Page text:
I cant image what her family is going through. Rest in Peace.

Trad climber
Mountain View, CA
Jun 14, 2010 - 04:30pm PT
I don't believe that "accident just sometimes happen" as someone said in a previous posting in this thread. When these accidents are analyzed there is a root cause to what happened and usually that is an event or series of events which were done improperly.

We can all learn from these accidents. It is foolish to believe that these things just happen on their own without a root cause.


Trad climber
Fresno CA
Jun 14, 2010 - 04:44pm PT
It always pains me to hear of an accident. My sympathies to the victim's friends and family.

I, too, used to believe that accidents don't just happen. They all had some root cause that was ultimately either defective equipment or poor judgment. My 43 years (and counting) of roped climbing have changed my mind. I have never met a perfectly safe climber. Sooner or later, we've all done thinkgs that, with slightly different circumstances, would have killed ourselves or others. Climber error is part of human nature. We call these tragedies "accidents" because the people involved did not intend the bad outcome.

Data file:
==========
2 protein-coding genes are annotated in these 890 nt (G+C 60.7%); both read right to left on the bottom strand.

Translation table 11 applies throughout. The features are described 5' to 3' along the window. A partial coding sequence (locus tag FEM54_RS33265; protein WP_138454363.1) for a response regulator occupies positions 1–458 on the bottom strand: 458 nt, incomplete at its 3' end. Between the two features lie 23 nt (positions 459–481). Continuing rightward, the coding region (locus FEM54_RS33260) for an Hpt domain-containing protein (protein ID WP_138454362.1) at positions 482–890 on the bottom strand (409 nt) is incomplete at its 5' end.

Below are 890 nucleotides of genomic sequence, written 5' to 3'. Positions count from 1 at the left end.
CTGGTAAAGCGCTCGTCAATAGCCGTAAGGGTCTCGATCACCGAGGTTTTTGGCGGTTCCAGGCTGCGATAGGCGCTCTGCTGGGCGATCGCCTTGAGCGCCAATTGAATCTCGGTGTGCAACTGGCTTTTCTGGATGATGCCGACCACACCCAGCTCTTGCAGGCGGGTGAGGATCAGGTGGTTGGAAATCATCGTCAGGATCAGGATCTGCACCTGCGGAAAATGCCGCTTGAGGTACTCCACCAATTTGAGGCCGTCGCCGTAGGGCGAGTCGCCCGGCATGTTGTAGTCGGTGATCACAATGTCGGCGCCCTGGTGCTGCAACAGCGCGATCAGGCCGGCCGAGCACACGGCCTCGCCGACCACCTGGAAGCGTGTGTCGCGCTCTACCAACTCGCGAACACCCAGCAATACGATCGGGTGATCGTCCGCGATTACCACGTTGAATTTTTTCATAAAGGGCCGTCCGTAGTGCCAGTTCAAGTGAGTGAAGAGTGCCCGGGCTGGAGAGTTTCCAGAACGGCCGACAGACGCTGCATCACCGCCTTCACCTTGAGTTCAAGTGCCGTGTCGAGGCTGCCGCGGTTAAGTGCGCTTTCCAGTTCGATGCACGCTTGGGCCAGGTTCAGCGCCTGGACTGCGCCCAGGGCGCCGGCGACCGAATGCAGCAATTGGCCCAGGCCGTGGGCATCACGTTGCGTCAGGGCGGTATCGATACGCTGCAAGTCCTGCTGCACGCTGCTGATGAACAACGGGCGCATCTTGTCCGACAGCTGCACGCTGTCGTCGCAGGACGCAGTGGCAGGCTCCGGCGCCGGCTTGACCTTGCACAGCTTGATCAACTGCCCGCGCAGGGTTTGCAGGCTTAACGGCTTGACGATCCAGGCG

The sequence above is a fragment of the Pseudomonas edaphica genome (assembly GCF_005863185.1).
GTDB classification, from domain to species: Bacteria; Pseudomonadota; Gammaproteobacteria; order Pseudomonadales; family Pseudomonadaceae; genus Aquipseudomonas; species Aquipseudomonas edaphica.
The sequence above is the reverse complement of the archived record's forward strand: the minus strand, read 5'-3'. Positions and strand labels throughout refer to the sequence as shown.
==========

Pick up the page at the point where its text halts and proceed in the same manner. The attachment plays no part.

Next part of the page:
I don't know if we are statistically more or less safe than we used to be. All I know is that we engage in an activity that has an inherent danger. The more aware we remain of this fact, the better our chances of staying alive.


Trad climber
Mountain View, CA
Jun 14, 2010 - 06:05pm PT

Yes. We all make mistakes. Hopefully the overwhelming majority of these mistakes do not result in tragic consequences.

For me, 'climber error' is a root cause for an accident. I still believe that accidents don't just happen, but I've only got 40 years of roped climbing to your 43.